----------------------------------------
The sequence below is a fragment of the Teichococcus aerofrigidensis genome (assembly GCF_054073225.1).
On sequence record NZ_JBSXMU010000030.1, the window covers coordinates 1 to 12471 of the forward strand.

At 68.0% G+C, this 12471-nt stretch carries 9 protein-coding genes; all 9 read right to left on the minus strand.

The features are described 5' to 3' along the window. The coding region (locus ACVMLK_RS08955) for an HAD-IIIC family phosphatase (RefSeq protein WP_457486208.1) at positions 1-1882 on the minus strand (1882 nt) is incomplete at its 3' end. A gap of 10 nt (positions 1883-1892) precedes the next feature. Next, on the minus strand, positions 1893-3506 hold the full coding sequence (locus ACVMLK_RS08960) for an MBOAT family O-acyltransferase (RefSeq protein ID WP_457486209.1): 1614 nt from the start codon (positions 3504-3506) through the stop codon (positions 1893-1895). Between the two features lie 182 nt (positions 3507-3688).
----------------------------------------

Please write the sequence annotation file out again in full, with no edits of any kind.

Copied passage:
The sequence below is a fragment of the Teichococcus aerofrigidensis genome (assembly GCF_054073225.1).
On sequence record NZ_JBSXMU010000030.1, the window covers coordinates 1 to 12471 of the forward strand.

At 68.0% G+C, this 12471-nt stretch carries 9 protein-coding genes; all 9 read right to left on the minus strand.

The features are described 5' to 3' along the window. The coding region (locus ACVMLK_RS08955) for an HAD-IIIC family phosphatase (RefSeq protein WP_457486208.1) at positions 1-1882 on the minus strand (1882 nt) is incomplete at its 3' end. A gap of 10 nt (positions 1883-1892) precedes the next feature. Next, on the minus strand, positions 1893-3506 hold the full coding sequence (locus ACVMLK_RS08960) for an MBOAT family O-acyltransferase (RefSeq protein ID WP_457486209.1): 1614 nt from the start codon (positions 3504-3506) through the stop codon (positions 1893-1895). Between the two features lie 182 nt (positions 3507-3688).